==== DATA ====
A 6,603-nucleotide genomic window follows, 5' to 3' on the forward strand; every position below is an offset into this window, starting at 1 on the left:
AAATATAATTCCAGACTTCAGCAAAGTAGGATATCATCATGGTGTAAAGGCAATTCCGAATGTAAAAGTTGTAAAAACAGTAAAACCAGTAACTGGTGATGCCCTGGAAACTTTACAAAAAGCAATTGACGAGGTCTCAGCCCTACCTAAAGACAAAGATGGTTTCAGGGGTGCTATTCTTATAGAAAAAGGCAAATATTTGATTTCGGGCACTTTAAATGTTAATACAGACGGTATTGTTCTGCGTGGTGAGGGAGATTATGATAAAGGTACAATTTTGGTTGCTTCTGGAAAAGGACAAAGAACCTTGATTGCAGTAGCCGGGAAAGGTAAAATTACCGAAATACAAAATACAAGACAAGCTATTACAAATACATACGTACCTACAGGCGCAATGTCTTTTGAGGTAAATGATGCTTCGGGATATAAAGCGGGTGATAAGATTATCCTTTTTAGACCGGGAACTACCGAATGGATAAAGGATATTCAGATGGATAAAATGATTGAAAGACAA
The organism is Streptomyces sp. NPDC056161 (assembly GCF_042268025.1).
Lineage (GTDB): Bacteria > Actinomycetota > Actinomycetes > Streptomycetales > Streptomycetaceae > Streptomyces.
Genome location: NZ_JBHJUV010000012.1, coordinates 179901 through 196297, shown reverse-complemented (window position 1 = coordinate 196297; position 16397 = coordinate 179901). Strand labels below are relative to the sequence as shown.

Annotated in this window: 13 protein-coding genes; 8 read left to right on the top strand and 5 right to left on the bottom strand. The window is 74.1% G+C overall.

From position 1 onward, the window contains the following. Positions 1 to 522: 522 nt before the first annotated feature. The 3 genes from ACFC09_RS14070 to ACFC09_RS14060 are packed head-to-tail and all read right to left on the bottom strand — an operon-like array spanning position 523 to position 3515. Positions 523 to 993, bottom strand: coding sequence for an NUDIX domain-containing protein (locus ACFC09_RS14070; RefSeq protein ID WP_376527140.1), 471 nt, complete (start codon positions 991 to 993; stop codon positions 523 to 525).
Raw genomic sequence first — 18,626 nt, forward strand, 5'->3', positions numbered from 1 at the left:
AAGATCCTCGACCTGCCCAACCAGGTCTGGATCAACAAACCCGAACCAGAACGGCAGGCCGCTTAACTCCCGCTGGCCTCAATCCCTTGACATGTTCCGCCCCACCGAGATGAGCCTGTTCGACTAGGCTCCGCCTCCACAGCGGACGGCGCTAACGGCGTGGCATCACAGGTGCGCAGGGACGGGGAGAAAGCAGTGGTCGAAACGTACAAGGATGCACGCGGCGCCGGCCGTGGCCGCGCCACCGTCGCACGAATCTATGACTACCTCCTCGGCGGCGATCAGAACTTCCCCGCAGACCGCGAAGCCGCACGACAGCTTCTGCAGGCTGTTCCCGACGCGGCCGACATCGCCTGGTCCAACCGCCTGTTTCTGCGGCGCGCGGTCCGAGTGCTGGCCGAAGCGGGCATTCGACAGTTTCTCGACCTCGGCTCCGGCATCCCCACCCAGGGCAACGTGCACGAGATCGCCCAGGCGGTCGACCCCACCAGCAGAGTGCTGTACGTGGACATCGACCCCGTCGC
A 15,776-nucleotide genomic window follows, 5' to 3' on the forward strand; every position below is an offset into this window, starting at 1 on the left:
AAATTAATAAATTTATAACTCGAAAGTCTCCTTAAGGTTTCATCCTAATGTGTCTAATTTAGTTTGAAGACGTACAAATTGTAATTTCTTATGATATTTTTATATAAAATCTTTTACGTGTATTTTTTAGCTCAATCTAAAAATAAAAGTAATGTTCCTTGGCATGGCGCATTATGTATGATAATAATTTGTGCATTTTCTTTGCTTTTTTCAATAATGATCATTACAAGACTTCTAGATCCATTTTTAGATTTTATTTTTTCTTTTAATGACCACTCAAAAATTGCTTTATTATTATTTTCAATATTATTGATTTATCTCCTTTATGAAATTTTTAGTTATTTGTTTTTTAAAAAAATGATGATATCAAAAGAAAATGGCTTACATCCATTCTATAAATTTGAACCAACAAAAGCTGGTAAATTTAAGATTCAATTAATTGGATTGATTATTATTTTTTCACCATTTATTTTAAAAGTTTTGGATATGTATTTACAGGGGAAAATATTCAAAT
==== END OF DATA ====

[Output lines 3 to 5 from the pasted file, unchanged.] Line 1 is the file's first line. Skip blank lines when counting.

The organism is Streptomyces sp. NPDC056161 (assembly GCF_042268025.1).
Lineage (GTDB): Bacteria > Actinomycetota > Actinomycetes > Streptomycetales > Streptomycetaceae > Streptomyces.
Genome location: NZ_JBHJUV010000012.1, coordinates 179901 through 196297, shown reverse-complemented (window position 1 = coordinate 196297; position 16397 = coordinate 179901). Strand labels below are relative to the sequence as shown.